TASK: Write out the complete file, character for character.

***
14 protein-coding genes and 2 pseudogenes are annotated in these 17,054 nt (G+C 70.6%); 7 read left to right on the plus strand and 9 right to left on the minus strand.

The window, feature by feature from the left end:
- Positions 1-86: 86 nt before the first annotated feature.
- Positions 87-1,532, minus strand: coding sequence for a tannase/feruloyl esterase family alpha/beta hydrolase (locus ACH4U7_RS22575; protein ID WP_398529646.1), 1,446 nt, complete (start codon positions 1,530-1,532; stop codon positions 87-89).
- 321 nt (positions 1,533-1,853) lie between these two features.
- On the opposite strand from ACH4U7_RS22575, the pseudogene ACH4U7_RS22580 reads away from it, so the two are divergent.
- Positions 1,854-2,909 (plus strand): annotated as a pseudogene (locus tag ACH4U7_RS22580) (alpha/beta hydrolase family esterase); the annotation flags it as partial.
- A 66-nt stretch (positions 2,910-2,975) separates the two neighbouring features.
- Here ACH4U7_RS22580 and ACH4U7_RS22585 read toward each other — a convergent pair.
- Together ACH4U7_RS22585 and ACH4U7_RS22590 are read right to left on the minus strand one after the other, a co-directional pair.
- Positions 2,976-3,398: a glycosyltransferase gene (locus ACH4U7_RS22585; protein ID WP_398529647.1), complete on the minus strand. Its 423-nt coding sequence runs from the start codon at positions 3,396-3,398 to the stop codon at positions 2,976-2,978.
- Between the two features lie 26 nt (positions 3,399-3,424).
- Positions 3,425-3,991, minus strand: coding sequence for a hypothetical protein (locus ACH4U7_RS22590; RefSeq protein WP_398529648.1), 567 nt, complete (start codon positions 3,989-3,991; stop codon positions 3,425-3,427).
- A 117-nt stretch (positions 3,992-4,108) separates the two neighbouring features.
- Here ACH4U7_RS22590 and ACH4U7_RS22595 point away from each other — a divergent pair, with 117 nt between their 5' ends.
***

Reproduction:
14 protein-coding genes and 2 pseudogenes are annotated in these 17,054 nt (G+C 70.6%); 7 read left to right on the plus strand and 9 right to left on the minus strand.

The window, feature by feature from the left end:
- Positions 1-86: 86 nt before the first annotated feature.
- Positions 87-1,532, minus strand: coding sequence for a tannase/feruloyl esterase family alpha/beta hydrolase (locus ACH4U7_RS22575; protein ID WP_398529646.1), 1,446 nt, complete (start codon positions 1,530-1,532; stop codon positions 87-89).
- 321 nt (positions 1,533-1,853) lie between these two features.
- On the opposite strand from ACH4U7_RS22575, the pseudogene ACH4U7_RS22580 reads away from it, so the two are divergent.
- Positions 1,854-2,909 (plus strand): annotated as a pseudogene (locus tag ACH4U7_RS22580) (alpha/beta hydrolase family esterase); the annotation flags it as partial.
- A 66-nt stretch (positions 2,910-2,975) separates the two neighbouring features.
- Here ACH4U7_RS22580 and ACH4U7_RS22585 read toward each other — a convergent pair.
- Together ACH4U7_RS22585 and ACH4U7_RS22590 are read right to left on the minus strand one after the other, a co-directional pair.
- Positions 2,976-3,398: a glycosyltransferase gene (locus ACH4U7_RS22585; protein ID WP_398529647.1), complete on the minus strand. Its 423-nt coding sequence runs from the start codon at positions 3,396-3,398 to the stop codon at positions 2,976-2,978.
- Between the two features lie 26 nt (positions 3,399-3,424).
- Positions 3,425-3,991, minus strand: coding sequence for a hypothetical protein (locus ACH4U7_RS22590; RefSeq protein WP_398529648.1), 567 nt, complete (start codon positions 3,989-3,991; stop codon positions 3,425-3,427).
- A 117-nt stretch (positions 3,992-4,108) separates the two neighbouring features.
- Here ACH4U7_RS22590 and ACH4U7_RS22595 point away from each other — a divergent pair, with 117 nt between their 5' ends.